I have two questions to add. The first is, does the Minister understand that the arrangement will be the same as for the MPC, which is that the members of this committee are being asked to behave as individuals, and to have individual, rather than collective, responsibility? That is important. The second question is that, as I read this, there is scope for all three deputy governors to be on this committee. Will all three deputy governors be on the MPC? I cannot remember what happens. If that were the case, it would change the balance of the Monetary Policy Committee. The membership includes the chief executive of the FCA. I can quite see that he would wish to be present at the meeting, but it does not seem to me that he needs to be a voting member of the FPC, given that his responsibilities are somewhat distant from the FPC’s main tasks.

My main point is about individual accountability as far as the people are concerned, not an expectation that the internal members would be acting as a group. As far as possible, we should hold some kind of symmetry between how the MPC and the FPC are set up, otherwise I can see that, over time, there would be constant pressure, with one saying, “Well, the other one is set up in a different way—shouldn’t we move to that?”.

9.45 pm

Baroness Hayter of Kentish Town: My Lords, we support Amendment 21, moved by my noble friend Lord McFall, and his comments on women’s representation. It was within this century that I joined

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the Board for Actuarial Standards, and I was the only woman there. It is extraordinary for some of us to find that we are still fighting for that goal. Not only did they put lots of women on the board after me, which I think was a good thing, but the new chair who took over yesterday is also a woman.

I shall speak particularly to the three amendments standing in the name of my noble friend Lord Eatwell and myself, which cover two particular issues: one is to correct the composition of the FPC itself and the other is to deal with pre-appointment hearings. On the composition of the FPC, we should first recall that the FPC’s work will impact throughout the economy, on the financial sector itself but also on businesses large and small, and on consumers. The latter categories need to have confidence that there is someone on the FPC who understands their interests and is speaking up for them. As Mark Hoban said in the other place, we need,

“more challenging voices in the board room, not fewer”,

and that must be equally the case with the FPC. So merit is a clear necessity but, as we said on an earlier amendment, so is a range of backgrounds, experience, interest and knowledge, whether from the wholesale markets, insurance, deposit-takers or others. So too, as was mentioned by my noble friend Lord McFall, is the voice of consumers, be they SMEs, businesses or indeed individual consumers. The FPC may have a role in loan-to-value decisions, for example, but the consideration of the FPC of this has to have input from those who are further down the food chain who will feel the impact of any change in policy.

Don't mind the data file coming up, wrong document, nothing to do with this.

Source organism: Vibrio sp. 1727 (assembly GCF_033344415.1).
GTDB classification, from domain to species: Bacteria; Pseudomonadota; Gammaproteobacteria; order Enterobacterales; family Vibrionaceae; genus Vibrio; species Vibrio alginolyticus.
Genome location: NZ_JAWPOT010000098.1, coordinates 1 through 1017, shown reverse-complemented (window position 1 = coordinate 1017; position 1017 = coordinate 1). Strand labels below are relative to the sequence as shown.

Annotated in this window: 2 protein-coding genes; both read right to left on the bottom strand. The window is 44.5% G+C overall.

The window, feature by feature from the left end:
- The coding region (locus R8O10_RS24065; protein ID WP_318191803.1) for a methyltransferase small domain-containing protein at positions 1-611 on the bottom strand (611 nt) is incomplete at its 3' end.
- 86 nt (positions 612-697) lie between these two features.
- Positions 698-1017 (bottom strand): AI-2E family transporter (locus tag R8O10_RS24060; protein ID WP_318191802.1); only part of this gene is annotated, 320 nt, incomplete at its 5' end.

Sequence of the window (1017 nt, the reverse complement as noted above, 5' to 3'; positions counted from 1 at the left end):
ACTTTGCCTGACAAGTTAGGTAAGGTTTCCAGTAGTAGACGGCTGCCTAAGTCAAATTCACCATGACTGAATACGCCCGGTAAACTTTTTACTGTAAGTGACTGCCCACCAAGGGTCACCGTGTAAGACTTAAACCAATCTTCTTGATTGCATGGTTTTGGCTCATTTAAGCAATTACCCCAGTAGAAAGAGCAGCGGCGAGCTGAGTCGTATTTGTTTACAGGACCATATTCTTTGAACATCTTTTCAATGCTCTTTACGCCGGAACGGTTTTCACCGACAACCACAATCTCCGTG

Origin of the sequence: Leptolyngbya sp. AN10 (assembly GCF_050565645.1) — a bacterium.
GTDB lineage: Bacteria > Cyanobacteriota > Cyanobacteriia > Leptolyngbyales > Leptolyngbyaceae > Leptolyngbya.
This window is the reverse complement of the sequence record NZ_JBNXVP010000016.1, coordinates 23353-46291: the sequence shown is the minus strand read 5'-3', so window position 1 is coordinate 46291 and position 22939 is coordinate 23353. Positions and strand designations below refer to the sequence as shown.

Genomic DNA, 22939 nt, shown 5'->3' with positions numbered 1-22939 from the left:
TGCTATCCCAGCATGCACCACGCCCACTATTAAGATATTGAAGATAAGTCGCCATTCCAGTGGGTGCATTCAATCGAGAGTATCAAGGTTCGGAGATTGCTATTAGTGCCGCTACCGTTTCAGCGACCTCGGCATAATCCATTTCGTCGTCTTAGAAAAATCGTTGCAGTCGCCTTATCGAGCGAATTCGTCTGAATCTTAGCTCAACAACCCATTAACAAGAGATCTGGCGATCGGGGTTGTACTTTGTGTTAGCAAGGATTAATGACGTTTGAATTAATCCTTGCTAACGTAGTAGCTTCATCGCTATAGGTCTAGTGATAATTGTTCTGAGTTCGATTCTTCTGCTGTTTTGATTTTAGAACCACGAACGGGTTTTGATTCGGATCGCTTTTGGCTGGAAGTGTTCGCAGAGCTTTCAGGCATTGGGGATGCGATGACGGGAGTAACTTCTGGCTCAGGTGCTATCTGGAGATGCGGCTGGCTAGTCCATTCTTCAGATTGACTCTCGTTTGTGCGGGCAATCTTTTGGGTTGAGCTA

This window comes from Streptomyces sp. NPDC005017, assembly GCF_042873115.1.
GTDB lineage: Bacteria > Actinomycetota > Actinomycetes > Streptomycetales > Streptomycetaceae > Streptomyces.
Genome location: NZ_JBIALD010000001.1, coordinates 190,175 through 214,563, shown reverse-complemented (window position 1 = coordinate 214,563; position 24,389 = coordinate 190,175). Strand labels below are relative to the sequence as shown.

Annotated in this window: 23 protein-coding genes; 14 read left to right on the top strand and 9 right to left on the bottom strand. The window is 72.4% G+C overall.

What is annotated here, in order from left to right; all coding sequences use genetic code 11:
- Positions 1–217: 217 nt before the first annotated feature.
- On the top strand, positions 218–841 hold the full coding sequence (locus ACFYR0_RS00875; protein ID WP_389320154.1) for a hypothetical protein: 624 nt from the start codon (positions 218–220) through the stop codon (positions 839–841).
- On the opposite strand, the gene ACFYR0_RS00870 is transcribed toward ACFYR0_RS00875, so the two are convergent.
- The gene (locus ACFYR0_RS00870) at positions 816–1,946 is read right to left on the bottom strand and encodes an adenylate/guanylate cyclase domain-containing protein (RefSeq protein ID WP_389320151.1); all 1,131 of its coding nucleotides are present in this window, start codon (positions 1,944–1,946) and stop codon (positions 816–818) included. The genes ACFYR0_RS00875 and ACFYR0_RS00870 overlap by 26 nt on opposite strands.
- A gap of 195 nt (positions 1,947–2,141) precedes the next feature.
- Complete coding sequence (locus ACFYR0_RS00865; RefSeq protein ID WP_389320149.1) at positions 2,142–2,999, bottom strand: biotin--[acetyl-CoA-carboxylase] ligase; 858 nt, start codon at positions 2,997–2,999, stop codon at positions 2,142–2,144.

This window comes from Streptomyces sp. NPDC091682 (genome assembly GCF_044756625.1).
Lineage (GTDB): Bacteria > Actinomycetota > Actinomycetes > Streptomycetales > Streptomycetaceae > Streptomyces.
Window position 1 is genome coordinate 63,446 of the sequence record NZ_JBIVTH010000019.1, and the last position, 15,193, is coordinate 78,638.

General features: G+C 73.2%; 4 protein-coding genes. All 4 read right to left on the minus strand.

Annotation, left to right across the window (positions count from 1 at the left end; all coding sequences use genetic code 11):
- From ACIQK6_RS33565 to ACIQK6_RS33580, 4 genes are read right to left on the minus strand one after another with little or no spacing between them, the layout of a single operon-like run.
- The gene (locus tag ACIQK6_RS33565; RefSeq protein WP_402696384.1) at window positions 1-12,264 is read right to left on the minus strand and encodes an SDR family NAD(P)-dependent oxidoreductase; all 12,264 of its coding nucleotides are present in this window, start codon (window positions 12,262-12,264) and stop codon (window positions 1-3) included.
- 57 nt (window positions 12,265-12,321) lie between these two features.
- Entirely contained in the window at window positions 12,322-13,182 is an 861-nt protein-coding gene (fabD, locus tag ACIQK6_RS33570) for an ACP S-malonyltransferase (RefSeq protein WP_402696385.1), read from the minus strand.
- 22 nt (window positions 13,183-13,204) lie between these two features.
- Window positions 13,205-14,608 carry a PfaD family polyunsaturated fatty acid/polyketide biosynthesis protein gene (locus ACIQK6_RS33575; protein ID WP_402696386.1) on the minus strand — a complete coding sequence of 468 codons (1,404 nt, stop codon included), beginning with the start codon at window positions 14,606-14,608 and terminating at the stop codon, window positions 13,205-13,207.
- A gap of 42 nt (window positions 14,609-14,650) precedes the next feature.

On the question of pre-appointment hearings by the Treasury Select Committee, I argue that there is less market sensitivity over these than could possibly be the case even if we accept it in the case of the governor. There would be much less for these appointments. Indeed, when challenged on this very issue in the other place by Chris Leslie, Mr Hoban was quite unable to give any examples of where this might be an issue. Mr Tyrie made the point in the other place in April that as the Treasury Select Committee intends to hold hearings anyway, and if the person failed to find favour with the Treasury Select Committee, it would probably be pretty untenable for that person then to take up their appointment, because without the confidence of Parliament it is hard to see how they could do their job. It would therefore be sensible to engage with the Treasury Select Committee earlier in the appointment process.

The FPC has a vital public role to play. It acts on behalf of the nation—including Scotland, for the moment, so maybe we could have it there so long as it chooses to stay in the United Kingdom—so it needs the confidence of people’s elected representatives, which the Treasury Select Committee pre-appointment can of course help.

Lord Sassoon: My Lords—

Lord Hodgson of Astley Abbotts: Hear, hear!

Lord Sassoon: I need every cheer I can get at this hour of the evening—I am very grateful to my noble

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friend. Let me press on. This group deals with various aspects of FPC membership, and I will address in turn each of the amendments that have been moved.

Amendments 21 and 21A would fundamentally alter the balance of membership of the FPC by adding either two or four additional external members. Following the advice of my noble friend Lord Hodgson, I disagree with these amendments for three reasons. First, the ratio of the FPC between Bank executives and non-Bank members is six to five, which closely mirrors the MPC, where the ratio is five to four. In answer to the noble Lord, Lord Burns, I can confirm that as with the MPC, the FPC members will act as individuals, and that no change to the membership of the MPC is proposed in this. The MPC model has worked well, and is much admired around the world, and we should not fix something that is not broken.